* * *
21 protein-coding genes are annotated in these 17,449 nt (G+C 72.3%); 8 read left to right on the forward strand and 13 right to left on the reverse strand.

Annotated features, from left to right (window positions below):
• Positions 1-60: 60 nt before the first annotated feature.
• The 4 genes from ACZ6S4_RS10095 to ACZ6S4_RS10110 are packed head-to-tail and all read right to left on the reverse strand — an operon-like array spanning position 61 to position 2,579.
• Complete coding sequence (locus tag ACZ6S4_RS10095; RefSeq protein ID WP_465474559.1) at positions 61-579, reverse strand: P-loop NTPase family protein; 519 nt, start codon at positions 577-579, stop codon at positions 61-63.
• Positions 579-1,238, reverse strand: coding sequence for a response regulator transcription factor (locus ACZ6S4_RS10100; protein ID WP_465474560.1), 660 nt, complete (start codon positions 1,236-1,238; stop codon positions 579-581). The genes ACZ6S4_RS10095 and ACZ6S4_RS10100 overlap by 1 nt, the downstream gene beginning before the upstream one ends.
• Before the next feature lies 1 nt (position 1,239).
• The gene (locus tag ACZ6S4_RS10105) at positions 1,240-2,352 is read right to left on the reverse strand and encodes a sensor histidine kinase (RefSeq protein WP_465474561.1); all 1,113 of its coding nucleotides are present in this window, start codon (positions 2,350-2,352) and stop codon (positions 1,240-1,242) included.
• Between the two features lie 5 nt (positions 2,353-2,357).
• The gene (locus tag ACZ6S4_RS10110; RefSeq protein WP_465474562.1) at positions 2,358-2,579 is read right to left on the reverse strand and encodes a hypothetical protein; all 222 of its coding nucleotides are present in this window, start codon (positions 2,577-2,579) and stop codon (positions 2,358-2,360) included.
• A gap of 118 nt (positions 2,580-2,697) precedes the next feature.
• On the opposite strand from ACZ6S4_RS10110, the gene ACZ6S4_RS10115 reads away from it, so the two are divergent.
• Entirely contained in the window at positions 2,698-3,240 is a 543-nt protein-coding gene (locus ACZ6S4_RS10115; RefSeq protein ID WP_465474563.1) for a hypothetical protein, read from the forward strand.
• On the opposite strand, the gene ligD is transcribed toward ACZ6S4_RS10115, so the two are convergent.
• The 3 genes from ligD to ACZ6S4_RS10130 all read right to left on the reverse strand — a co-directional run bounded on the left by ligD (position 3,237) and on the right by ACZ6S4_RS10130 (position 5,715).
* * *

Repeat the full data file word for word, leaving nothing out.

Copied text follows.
21 protein-coding genes are annotated in these 17,449 nt (G+C 72.3%); 8 read left to right on the forward strand and 13 right to left on the reverse strand.

Annotated features, from left to right (window positions below):
• Positions 1-60: 60 nt before the first annotated feature.
• The 4 genes from ACZ6S4_RS10095 to ACZ6S4_RS10110 are packed head-to-tail and all read right to left on the reverse strand — an operon-like array spanning position 61 to position 2,579.
• Complete coding sequence (locus tag ACZ6S4_RS10095; RefSeq protein ID WP_465474559.1) at positions 61-579, reverse strand: P-loop NTPase family protein; 519 nt, start codon at positions 577-579, stop codon at positions 61-63.
• Positions 579-1,238, reverse strand: coding sequence for a response regulator transcription factor (locus ACZ6S4_RS10100; protein ID WP_465474560.1), 660 nt, complete (start codon positions 1,236-1,238; stop codon positions 579-581). The genes ACZ6S4_RS10095 and ACZ6S4_RS10100 overlap by 1 nt, the downstream gene beginning before the upstream one ends.
• Before the next feature lies 1 nt (position 1,239).
• The gene (locus tag ACZ6S4_RS10105) at positions 1,240-2,352 is read right to left on the reverse strand and encodes a sensor histidine kinase (RefSeq protein WP_465474561.1); all 1,113 of its coding nucleotides are present in this window, start codon (positions 2,350-2,352) and stop codon (positions 1,240-1,242) included.
• Between the two features lie 5 nt (positions 2,353-2,357).
• The gene (locus tag ACZ6S4_RS10110; RefSeq protein WP_465474562.1) at positions 2,358-2,579 is read right to left on the reverse strand and encodes a hypothetical protein; all 222 of its coding nucleotides are present in this window, start codon (positions 2,577-2,579) and stop codon (positions 2,358-2,360) included.
• A gap of 118 nt (positions 2,580-2,697) precedes the next feature.
• On the opposite strand from ACZ6S4_RS10110, the gene ACZ6S4_RS10115 reads away from it, so the two are divergent.
• Entirely contained in the window at positions 2,698-3,240 is a 543-nt protein-coding gene (locus ACZ6S4_RS10115; RefSeq protein ID WP_465474563.1) for a hypothetical protein, read from the forward strand.
• On the opposite strand, the gene ligD is transcribed toward ACZ6S4_RS10115, so the two are convergent.
• The 3 genes from ligD to ACZ6S4_RS10130 all read right to left on the reverse strand — a co-directional run bounded on the left by ligD (position 3,237) and on the right by ACZ6S4_RS10130 (position 5,715).